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Shaheen & Co. - An Internet-Spawned Corporate Brain Drain.

In the realm of high-tech start-ups, stories of 20-something Internet company founders scoring huge payoffs abound. But now there's a new trend - that of the experienced business leader who abandons the safe haven of an established Fortune 500 firm to gamble on the prospects of a start-up in the highly volatile Internet sector. In fact, players from virtually every business sector - from Big Five accounting firms to Big Blue - are abandoning the hard-won security of a steady climb up the corporate ladder for a ride on the dot.com rollercoaster.

Just last month, Andersen Consulting CEO George Shaheen left a 30-year tenure at the $8.3 billion privately held firm to steward Webvan Group, a Foster City, CA-based start-up. Webvan, which filed for a $345 million IPO in August, handles next-day or same-day on-line grocery and drugstore deliveries to consumers. To say that Webvan isn't in the same league as Andersen would be a dramatic understatement; the company reported a mere $395,000 in revenues and a net loss of $33.5 million in the first two quarters of 1999. It reportedly took an option to buy 15 million shares of Webvan at $8 each for Shaheen to walk away from his formidable retirement package. Webvan's growth potential? Clearly, Shaheen is betting on the firm going the route of start-ups like Ebay, Amazon.com, and Yahoo. Will it deliver? Maybe. While Webvan currently only serves the San Francisco market - where the 55-year-old Shaheen lives - the company just signed a $1 billion construction contract to build automated warehouses in 26 major U.S. markets.

Shaheen isn't the only big company veteran who's gone to sift for Internet gold. Andersen veterans Rudy Puryear and Greg Owens left to join dot.com firms - Web consulting services company Lante and supply chain software firm Manugistics, respectively. Gary Moore of EDS jumped ship to join a Silicon Valley start-up, and IBM executive Bob Howe departed Big Blue to join Scient, an Internet consulting firm.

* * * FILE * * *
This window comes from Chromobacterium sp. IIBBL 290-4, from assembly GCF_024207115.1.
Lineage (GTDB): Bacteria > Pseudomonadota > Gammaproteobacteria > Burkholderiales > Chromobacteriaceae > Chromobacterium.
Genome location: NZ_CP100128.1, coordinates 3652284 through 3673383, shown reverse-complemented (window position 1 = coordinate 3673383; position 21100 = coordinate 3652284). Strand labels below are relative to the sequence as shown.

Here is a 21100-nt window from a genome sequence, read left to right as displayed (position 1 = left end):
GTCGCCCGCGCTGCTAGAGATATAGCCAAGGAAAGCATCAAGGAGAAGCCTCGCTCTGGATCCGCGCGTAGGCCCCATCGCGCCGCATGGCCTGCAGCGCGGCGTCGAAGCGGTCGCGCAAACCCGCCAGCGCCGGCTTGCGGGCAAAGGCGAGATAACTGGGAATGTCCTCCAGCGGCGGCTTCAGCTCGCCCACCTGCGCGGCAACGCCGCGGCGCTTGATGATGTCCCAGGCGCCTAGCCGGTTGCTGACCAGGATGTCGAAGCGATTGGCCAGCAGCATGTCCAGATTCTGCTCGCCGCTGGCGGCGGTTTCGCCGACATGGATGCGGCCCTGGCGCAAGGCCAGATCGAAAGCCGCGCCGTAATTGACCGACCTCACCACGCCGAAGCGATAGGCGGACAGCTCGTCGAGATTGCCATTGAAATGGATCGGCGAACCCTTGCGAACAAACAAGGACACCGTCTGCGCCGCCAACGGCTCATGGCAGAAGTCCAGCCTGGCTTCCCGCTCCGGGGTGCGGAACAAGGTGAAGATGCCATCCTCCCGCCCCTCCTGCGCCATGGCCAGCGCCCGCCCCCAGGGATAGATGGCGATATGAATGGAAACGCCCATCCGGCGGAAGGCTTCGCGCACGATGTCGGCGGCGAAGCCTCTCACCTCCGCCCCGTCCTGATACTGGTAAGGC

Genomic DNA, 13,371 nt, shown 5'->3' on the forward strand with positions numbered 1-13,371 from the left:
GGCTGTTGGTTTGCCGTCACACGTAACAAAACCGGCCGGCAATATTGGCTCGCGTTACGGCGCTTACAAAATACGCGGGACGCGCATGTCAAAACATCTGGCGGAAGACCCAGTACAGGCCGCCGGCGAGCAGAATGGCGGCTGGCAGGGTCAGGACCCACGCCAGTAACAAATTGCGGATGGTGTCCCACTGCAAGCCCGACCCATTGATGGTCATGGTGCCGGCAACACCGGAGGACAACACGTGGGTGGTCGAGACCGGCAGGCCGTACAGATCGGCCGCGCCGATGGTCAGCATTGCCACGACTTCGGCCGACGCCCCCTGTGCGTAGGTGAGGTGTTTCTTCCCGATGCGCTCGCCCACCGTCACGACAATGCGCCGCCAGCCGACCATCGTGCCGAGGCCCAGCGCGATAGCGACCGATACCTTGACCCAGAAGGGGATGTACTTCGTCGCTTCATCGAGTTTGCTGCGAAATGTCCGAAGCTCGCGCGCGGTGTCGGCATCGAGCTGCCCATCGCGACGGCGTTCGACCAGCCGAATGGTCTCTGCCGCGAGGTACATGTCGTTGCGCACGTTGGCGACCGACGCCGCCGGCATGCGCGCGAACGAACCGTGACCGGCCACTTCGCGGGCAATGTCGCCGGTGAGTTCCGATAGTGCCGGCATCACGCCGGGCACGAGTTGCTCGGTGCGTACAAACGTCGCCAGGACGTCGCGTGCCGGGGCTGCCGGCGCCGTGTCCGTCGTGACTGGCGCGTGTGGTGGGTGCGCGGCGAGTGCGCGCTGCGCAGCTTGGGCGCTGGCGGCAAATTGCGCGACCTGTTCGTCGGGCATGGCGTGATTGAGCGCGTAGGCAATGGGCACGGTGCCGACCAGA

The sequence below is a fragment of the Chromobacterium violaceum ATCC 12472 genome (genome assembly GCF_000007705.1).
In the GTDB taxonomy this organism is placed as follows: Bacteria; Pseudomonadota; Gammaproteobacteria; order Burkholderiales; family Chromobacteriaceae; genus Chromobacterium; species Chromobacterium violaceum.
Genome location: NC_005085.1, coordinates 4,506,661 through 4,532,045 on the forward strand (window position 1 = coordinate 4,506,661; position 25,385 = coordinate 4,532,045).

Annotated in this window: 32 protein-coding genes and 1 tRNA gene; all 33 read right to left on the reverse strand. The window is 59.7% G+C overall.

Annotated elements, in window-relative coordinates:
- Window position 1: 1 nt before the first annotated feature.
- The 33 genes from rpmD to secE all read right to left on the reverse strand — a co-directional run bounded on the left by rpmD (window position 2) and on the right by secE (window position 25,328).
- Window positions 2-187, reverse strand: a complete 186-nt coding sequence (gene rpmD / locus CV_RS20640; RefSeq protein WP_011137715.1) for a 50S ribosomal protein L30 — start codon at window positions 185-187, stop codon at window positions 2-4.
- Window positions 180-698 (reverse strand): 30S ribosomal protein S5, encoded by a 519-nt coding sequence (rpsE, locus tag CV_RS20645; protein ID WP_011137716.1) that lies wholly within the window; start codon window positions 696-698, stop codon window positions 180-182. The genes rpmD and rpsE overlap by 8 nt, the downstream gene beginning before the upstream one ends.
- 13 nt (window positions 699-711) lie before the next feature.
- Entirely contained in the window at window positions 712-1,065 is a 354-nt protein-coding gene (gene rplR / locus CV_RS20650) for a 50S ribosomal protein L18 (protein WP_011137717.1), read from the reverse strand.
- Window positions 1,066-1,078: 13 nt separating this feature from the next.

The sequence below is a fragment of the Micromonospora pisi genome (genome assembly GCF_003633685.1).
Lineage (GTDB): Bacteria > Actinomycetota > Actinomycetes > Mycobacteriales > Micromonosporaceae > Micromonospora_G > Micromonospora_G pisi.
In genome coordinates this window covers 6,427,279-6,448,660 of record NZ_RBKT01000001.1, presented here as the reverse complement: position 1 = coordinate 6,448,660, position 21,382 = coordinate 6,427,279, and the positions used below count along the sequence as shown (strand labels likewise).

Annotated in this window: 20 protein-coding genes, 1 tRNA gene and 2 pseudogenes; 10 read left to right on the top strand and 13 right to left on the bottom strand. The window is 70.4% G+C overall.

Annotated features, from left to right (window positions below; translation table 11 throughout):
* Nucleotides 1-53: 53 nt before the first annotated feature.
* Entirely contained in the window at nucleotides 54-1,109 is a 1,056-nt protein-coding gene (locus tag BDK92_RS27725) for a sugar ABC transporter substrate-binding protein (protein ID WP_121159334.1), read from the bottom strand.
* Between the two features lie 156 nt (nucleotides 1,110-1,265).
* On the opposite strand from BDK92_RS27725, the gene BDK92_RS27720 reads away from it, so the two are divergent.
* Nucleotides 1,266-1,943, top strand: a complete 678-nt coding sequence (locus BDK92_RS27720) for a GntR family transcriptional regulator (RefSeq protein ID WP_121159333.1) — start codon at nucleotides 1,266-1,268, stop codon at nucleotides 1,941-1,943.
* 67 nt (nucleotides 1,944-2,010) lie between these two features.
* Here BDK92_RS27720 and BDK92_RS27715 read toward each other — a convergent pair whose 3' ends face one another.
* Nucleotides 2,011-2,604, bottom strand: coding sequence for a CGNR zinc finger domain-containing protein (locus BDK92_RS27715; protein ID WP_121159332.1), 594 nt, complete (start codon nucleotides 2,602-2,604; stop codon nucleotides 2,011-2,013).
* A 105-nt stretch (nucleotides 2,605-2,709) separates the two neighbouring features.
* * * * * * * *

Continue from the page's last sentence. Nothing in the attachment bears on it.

AT&T has lost a slew of management talent to the allure of dot.com and Webcentric businesses, including Alex Mandl, COO and president, who left in 1996 to head Teligent as chairman and CEO. In September, Bill Malloy resigned as executive VP of AT&T Wireless, leaving an 11-year AT&T tenure to take the president and CEO post at Peapod. Others who have flown the AT&T nest for Web ventures include consumer markets' Daniel Schulman, who went to Priceline.com as president and COO; business services' Robert Annunziata, who joined broadband provider Global Crossing; and Lucent's Curtis Crawford, who took the president and CEO post at Zilog.

Whether these moves will pay off for the latest batch of risk-taking Internet converts is anyone's guess. Certainly hopping onto the Web train has proved lucrative for other former outsiders. Ebay's Margaret Whitman, who hailed from the staid toy firm Hasbro, picked up options at 7 cents a share when she took the CEO post early in 1998 and became a billionaire.

For more traditional firms, the exodus is intensifying the twin challenges of attracting and retaining top talent. "I've lost several executives that I wish were still here," AT&T's Michael Armstrong told CE recently, adding that the revolving door swings despite efforts to compete. "We put a retention package in place, so people don't leave for financial reasons. But if someone gets an offer that's just astounding, such as an executive did who recently left, there's nothing I can do about it. So you just have to shake the guy's hand and say, 'I understand. Good luck to you.'"

It's the exploding demand for and limited supply of Internet leaders that's spawning these extraordinary and creative packages, says Jim Citrin, managing director of Spencer Stuart's Global Internet Practice. "The critical challenge for traditional firms is to create a proposition - both financial and otherwise - that will attract the right executives, not only with the dot.com allure, but with all the resources of the organizations. Doing so can help swing the pendulum back and reverse the brain drain."
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Publication:Chief Executive (U.S.)
Date:Nov 1, 1999
Words:678
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